Friday, April 09, 2010

Sirius XM to Launch Another Geostationary Satellite

Sirius XM (aka Satellite CD Radio) applied for authority to launch another geostationary satellite (FM-6) to act as a backup to the previously launched geostationary satellite, FM-5. FM-5 , along with three NGO satellites, currently service the Sirius satellite radios. The XM side of the business has its own constellation.

The three NGO satellites were launched in 2000 and will be 12 years old when FM-6 becomes operational in 2012. The NGO satellites will be phased outs and FM-5 will be relocated to make the constellation nearly identical to the legacy XM constellation, allowing the integration of the two systems. The transmissions will be compatible with current of future generations of Sirius XM radios.

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Thursday, April 08, 2010

And Liberty for None

Liberty Satellite Radio, that is. If WorldSpace thought Liberty Media was bluffing when it terminated negotiations, it may be thinking differently now. In December of 2009, Liberty Media filed for a consent to acquire two satellites from AfriSpace, the Debtor in Possession of the satellites used for the WorldSpace service in India. The name of the company would have been Liberty Satellite Radio. Today, April 08, 2010, Liberty Media withdrew its request from the International Bureau of the FCC, officially ending its quest for world domination.

AfriSpace has threatened to decommission its satellites. We have not yet been unable to find any evidence that it has made any filings with the FCC to do so. Liberty may be calling AfriSpace's bluff.

Is it over? Doubtful. It's valuable spectrum, and if it is returned to the FCC, it will likely be a long time before it is used. No one wants that to happen. Keep watching. The saga continues.

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FCC Proposes Rules to Minimize Interference between SDARS and WCS

In the biggest news event for satellite radio since the merger, the FCC has finally issued draft interference rules to limit interference between Satellite Digital Audio Service (SDARS, aka Satellite Radio) and the Wireless Communication Services (WCS). A bitter battle between the two services has ensued for years as the WCS providers have been trying to take advantage of the frequencies on either side of the satellite radio band.

The proposed rules will finally give clarity to the repeater issues. Sirius XM will finally get the coveted blanket authority to operate repeaters under a certain power level. It will also give SDARS a 2.5 MHz guardband to protect against interference to the satellite radio service.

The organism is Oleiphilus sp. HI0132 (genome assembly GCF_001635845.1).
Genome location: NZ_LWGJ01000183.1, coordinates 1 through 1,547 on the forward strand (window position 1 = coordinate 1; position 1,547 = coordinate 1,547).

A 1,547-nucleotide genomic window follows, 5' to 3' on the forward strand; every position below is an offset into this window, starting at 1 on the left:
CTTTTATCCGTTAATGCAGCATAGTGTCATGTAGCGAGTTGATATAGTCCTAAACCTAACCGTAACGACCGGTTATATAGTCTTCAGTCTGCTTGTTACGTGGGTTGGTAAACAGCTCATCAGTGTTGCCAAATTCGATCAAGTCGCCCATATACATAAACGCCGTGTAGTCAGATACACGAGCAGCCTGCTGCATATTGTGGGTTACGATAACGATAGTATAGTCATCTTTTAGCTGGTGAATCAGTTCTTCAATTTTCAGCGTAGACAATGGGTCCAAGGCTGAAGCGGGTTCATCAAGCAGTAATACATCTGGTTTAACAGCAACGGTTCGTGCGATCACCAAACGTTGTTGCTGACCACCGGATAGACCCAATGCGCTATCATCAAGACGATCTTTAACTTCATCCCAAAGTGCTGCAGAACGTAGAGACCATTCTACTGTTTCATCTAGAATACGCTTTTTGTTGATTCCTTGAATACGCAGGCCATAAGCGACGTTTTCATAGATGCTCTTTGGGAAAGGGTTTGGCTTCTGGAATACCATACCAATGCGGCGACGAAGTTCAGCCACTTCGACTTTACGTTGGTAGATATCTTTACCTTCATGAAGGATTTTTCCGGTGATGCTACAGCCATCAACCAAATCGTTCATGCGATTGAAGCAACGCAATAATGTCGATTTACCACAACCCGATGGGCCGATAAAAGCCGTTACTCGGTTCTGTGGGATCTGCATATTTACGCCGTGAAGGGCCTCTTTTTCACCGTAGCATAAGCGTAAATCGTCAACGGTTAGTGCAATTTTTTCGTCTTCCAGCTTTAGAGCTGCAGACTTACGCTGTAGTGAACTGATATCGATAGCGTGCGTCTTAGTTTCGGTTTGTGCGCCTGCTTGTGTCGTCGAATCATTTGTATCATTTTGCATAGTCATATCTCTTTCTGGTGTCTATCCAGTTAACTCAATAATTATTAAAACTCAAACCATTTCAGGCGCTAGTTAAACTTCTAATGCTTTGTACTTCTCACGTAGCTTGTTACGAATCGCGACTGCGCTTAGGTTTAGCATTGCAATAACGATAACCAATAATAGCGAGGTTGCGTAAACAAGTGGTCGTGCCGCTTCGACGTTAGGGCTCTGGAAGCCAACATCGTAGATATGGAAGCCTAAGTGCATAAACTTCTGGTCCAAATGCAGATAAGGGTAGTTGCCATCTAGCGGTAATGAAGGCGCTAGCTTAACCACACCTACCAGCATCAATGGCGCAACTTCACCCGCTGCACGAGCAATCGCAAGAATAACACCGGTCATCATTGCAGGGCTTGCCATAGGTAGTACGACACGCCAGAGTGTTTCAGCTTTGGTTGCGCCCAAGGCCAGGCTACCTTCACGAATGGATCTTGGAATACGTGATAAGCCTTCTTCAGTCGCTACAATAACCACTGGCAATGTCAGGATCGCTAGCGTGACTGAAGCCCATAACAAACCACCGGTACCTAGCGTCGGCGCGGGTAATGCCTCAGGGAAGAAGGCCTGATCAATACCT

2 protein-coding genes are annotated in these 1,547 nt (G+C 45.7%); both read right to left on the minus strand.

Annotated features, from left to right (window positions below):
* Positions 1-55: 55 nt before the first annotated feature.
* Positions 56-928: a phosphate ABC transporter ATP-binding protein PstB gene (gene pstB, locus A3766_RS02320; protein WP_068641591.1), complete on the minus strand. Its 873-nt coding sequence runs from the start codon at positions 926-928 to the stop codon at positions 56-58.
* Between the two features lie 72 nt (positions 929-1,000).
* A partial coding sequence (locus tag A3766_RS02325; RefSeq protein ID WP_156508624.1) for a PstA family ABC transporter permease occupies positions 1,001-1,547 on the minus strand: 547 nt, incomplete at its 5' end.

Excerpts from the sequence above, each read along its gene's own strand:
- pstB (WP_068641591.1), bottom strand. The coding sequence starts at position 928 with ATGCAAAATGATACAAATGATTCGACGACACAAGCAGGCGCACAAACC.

The WCS providers will finally be able to make use of its valuable frequency. Unfortunately for SDARS, this frequency band once set aside for satellite radio will no longer be even a dream for satellite radio. Mobile internet users will benefit. Some SDARS repeaters may have to be altered or moved or decommissioned.

The saga has not ended quite yet. The FCC is requesting comments on the proposed rules. The comment period is short, only 2 weeks. Sirius XM has requested a 2 week extension. The WCS Coalition seems to be saying, "Let's get this over with". It is clearly not happy with the rules, but wants to move forward. It rightly accuses Sirius XM of delay tactics. No doubt, Sirius XM has legitimate reasons to fear interference from the WCS, but it could also have ulterior motives to make this frequency band worthless to all, except SDARS, of course. The Coalition believes Sirius XM is delaying because it will bring new competion:

"And, adoption of the new rules will subject Sirius XM to new competition from WCS-enabled mobile broadband that provides the public with mobile access to free services like Pandora, Slacker and a range of Internet radio services that largely duplicate, if not improve upon, Sirius XM’s offerings."

The statement clearly shows the animosity between the two services and the Coalition could not help be take a swipe at Sirius XM. In any case, Sirius XM will delay the rules to the bitter end. There is nothing to lose and everything to gain.

The rules please no one, so it must be a good balance between the two services. We say, "Let's get it over with and move on, Sirius XM."

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